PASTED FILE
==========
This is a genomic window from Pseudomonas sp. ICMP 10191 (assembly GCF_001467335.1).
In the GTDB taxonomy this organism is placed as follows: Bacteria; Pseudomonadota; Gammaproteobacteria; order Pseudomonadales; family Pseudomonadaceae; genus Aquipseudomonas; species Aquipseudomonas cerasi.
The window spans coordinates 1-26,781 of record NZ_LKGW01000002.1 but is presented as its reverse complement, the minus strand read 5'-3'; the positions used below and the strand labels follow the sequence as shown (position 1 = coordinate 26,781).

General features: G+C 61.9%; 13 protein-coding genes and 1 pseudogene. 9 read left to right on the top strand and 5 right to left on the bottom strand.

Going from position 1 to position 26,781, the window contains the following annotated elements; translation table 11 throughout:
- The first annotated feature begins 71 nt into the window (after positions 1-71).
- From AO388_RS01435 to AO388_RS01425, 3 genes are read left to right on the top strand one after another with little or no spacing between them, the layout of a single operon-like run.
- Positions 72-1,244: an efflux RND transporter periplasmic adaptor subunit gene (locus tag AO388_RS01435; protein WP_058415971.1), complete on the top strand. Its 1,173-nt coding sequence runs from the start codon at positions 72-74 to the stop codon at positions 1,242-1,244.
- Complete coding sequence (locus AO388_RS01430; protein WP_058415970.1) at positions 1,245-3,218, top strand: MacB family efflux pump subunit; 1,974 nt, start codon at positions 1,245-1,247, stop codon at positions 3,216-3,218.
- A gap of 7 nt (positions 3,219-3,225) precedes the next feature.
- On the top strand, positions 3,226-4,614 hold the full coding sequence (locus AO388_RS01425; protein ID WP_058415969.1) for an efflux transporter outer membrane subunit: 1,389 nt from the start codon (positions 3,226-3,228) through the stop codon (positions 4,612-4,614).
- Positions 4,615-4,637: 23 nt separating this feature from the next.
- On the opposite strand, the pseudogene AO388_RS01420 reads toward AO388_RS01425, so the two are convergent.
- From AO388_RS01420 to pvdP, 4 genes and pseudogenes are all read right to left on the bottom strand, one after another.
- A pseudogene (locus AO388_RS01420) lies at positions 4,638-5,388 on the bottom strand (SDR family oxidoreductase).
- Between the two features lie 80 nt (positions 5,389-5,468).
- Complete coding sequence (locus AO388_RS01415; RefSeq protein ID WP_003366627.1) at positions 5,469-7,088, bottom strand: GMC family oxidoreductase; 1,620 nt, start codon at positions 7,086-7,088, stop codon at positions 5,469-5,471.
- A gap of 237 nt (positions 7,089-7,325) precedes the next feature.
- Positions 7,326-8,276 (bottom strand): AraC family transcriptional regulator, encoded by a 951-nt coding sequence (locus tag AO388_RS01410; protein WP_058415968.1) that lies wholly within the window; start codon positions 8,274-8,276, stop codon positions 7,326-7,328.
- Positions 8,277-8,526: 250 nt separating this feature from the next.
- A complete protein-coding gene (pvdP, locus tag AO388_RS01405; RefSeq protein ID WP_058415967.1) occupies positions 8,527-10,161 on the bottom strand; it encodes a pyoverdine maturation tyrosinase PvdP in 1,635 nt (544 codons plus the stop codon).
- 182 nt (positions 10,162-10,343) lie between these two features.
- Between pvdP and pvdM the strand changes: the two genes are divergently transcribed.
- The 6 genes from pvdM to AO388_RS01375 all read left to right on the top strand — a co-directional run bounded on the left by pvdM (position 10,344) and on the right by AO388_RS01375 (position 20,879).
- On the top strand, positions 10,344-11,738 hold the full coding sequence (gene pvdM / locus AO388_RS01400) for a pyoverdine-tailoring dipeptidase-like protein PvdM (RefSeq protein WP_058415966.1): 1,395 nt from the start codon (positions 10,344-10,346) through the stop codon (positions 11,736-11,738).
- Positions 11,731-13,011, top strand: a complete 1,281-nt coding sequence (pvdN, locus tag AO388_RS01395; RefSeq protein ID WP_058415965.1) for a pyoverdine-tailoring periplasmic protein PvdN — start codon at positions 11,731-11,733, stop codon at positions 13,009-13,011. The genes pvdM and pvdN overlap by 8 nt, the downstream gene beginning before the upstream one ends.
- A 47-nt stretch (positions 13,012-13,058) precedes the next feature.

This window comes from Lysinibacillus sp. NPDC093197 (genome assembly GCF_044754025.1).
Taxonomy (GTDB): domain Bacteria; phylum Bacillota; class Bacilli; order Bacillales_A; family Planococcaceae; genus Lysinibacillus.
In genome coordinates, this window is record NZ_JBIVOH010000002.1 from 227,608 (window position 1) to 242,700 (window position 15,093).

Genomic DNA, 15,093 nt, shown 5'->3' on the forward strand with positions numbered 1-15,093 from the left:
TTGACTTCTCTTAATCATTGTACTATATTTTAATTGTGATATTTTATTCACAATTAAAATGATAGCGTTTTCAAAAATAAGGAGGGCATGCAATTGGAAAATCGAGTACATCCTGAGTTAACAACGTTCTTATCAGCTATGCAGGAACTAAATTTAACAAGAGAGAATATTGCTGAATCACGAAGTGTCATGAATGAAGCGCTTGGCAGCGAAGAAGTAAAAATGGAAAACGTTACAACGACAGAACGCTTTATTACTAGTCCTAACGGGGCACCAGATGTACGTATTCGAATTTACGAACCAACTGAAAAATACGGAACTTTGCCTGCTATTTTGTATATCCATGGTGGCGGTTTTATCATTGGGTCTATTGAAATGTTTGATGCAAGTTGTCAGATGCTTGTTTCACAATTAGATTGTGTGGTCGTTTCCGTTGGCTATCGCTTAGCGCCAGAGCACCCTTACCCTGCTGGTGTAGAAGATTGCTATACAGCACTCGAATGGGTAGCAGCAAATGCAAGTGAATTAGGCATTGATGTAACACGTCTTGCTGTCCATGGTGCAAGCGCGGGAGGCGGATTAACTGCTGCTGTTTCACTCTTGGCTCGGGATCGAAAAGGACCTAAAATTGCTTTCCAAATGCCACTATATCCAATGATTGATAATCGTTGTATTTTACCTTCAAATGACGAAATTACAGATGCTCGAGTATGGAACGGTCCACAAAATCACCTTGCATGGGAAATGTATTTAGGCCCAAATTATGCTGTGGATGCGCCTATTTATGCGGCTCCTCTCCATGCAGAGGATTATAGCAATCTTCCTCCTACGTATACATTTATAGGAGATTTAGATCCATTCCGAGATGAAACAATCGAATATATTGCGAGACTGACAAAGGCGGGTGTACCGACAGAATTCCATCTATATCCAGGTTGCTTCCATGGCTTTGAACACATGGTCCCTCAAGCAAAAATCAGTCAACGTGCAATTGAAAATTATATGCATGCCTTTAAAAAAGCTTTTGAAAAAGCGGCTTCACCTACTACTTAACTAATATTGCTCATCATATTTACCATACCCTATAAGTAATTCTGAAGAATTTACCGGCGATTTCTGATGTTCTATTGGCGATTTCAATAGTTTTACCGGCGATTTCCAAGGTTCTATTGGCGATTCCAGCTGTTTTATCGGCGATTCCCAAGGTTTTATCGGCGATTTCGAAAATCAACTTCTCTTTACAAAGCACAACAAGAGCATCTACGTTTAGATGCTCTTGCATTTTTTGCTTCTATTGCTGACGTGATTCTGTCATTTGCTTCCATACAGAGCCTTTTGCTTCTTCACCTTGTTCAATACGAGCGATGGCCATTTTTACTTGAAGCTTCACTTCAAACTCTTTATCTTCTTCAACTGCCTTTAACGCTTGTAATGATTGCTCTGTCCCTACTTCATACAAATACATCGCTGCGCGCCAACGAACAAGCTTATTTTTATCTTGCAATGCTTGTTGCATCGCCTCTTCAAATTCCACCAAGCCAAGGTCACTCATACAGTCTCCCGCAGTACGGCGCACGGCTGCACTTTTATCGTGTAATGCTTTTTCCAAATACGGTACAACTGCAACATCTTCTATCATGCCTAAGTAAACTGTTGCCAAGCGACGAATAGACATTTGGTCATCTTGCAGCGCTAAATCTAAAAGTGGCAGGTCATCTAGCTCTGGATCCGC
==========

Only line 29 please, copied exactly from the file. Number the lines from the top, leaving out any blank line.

Taxonomy (GTDB): domain Bacteria; phylum Bacillota; class Bacilli; order Bacillales_A; family Planococcaceae; genus Lysinibacillus.